Sources:

1. Barkin, Kenneth. Ordinary Germans, Slavery, and the U.S. Civil War,” in “Essay Reviews,” in The Journal of African American History, Vol. 93, No. 1, Winter 2008, pp. 70-79. Chicago, Illinois: University of Chicago Press (published for the Association for the Study of African American and History), 2008.

2. Bates, Samuel P. History of Pennsylvania Volunteers, 1861-5, Prepared in Compliance with Acts of the Legislature, Vol. 1, 1150-1190. Harrisburg, Pennsylvania: B. Singerly, State Printer, 1869.

3. Beers, Ethel Lynn. “The Picket Guard.” New York, New York: Harper’s Weekly, 30 November 1861.

4. Egle, William H. Life and Times of Andrew Gregg Curtin, pp. 127, 250. Philadelphia, Pennsylvania: The Thompson Publishing Co., 1896.

5. “47th Infantry, First State Color,” in “Pennsylvania Civil War Battle Flags.” Harrisburg, Pennsylvania: Pennsylvania Capitol Preservation Committee.

6. “Founding of the Pennsylvania Abolition Society,” in Africans in America. Boston, Massachusetts: WGBH Educational Foundation, 1998.

7. Hahn, George Washington, David Huber and Frederick Scott. Letter from the 47th Pennsylvania Volunteers. Easton, Pennsylvania: Easton Daily Evening Express, September 1861.

8. Hardee, William Joseph. Hardee’s Rifle and Light Infantry Tactics. Memphis, Tennessee: E.C. Kirk & Co., 1861.

9. Henry, Matthew Schropp. History of the Lehigh Valley, Containing a Copious Selection of the Most Interesting Facts, Traditions, Biographical Sketches, Anecdotes, etc., etc., Relating to Its History and Antiquities, pp. 141-143. Easton, Pennsylvania: Bixler & Corwin, 1860.

10. Letter from the Secretary of War, Transmitting the report of Major General George B. McClellan upon the organization of the Army of the Potomac, and its campaigns in Virginia and Maryland, from July 26, 1861, to November 7, 1862. Washington, D.C.: Government Printing Office (Ex. Doc. No. 15 produced for the 38th Congress, 1st Session, U.S. House of Representatives), 1864.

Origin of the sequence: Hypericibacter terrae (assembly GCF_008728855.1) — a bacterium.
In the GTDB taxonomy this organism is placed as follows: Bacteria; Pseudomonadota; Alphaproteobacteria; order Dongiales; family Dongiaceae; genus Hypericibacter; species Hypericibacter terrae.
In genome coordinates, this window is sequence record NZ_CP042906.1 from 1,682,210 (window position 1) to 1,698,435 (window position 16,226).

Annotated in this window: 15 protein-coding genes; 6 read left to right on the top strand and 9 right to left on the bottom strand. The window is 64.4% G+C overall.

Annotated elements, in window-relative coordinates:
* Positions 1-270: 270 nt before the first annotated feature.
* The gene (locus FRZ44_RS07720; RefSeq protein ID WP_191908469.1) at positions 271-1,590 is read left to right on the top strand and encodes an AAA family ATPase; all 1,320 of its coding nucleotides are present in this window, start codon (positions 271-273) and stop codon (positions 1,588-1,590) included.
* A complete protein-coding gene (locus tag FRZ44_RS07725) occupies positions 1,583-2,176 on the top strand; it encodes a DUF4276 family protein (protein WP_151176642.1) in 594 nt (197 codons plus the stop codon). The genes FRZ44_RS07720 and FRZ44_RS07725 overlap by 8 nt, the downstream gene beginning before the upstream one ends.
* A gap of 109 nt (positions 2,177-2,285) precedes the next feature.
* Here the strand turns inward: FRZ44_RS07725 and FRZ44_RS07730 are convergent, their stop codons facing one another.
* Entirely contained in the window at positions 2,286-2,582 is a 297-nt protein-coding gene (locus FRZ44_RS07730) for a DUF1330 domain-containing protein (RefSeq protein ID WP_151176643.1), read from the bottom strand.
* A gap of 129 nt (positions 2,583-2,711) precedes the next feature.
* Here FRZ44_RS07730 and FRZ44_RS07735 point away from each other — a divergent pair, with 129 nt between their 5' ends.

11. Mathews, Alfred and Austin N. Hungerford. History of the Counties of Lehigh and Carbon, in the Commonwealth of Pennsylvania. Philadelphia, Pennsylvania: Everts & Richards, 1884.

12. Newman, Richard S. The PAS and American Abolitionism: A Century of Activism from the American Revolutionary Era to the Civil War,” in “Pennsylvania Abolition Society Papers,” in “History Online: Digital History Projects.” Philadelphia, Pennsylvania: Historical Society of Pennsylvania, retrieved online 28 August 2019.

13. Schmidt, Lewis. A Civil War History of the 47th Regiment of Pennsylvania Veteran Volunteers. Allentown, Pennsylvania: Self-published, 1986.

14. Wharton, Henry. Letters from the Sunbury Guards. Sunbury, Pennsylvania: Sunbury American, 1861-1862.